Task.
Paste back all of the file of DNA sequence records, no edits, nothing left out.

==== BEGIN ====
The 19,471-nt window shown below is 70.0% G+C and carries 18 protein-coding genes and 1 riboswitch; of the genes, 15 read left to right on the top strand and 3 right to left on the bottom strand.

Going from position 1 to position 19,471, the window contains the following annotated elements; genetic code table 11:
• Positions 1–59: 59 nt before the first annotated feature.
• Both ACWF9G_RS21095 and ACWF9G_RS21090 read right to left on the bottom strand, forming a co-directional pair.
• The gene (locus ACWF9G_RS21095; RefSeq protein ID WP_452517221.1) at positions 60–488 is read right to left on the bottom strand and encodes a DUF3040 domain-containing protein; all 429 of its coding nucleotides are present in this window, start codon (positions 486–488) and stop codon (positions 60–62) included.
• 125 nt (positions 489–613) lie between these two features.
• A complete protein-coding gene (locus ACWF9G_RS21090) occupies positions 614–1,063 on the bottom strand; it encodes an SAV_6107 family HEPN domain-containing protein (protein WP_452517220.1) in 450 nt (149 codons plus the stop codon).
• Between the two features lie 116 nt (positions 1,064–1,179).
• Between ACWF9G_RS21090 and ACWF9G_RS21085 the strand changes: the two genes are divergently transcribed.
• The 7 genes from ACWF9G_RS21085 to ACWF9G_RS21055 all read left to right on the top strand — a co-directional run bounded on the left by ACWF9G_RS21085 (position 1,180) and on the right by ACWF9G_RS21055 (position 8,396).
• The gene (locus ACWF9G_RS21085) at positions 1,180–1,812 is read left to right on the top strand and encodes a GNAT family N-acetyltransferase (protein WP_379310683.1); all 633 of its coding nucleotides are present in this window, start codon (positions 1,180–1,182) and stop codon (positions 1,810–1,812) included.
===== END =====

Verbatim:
The 19,471-nt window shown below is 70.0% G+C and carries 18 protein-coding genes and 1 riboswitch; of the genes, 15 read left to right on the top strand and 3 right to left on the bottom strand.

Going from position 1 to position 19,471, the window contains the following annotated elements; genetic code table 11:
• Positions 1–59: 59 nt before the first annotated feature.
• Both ACWF9G_RS21095 and ACWF9G_RS21090 read right to left on the bottom strand, forming a co-directional pair.
• The gene (locus ACWF9G_RS21095; RefSeq protein ID WP_452517221.1) at positions 60–488 is read right to left on the bottom strand and encodes a DUF3040 domain-containing protein; all 429 of its coding nucleotides are present in this window, start codon (positions 486–488) and stop codon (positions 60–62) included.
• 125 nt (positions 489–613) lie between these two features.
• A complete protein-coding gene (locus ACWF9G_RS21090) occupies positions 614–1,063 on the bottom strand; it encodes an SAV_6107 family HEPN domain-containing protein (protein WP_452517220.1) in 450 nt (149 codons plus the stop codon).
• Between the two features lie 116 nt (positions 1,064–1,179).
• Between ACWF9G_RS21090 and ACWF9G_RS21085 the strand changes: the two genes are divergently transcribed.
• The 7 genes from ACWF9G_RS21085 to ACWF9G_RS21055 all read left to right on the top strand — a co-directional run bounded on the left by ACWF9G_RS21085 (position 1,180) and on the right by ACWF9G_RS21055 (position 8,396).
• The gene (locus ACWF9G_RS21085) at positions 1,180–1,812 is read left to right on the top strand and encodes a GNAT family N-acetyltransferase (protein WP_379310683.1); all 633 of its coding nucleotides are present in this window, start codon (positions 1,180–1,182) and stop codon (positions 1,810–1,812) included.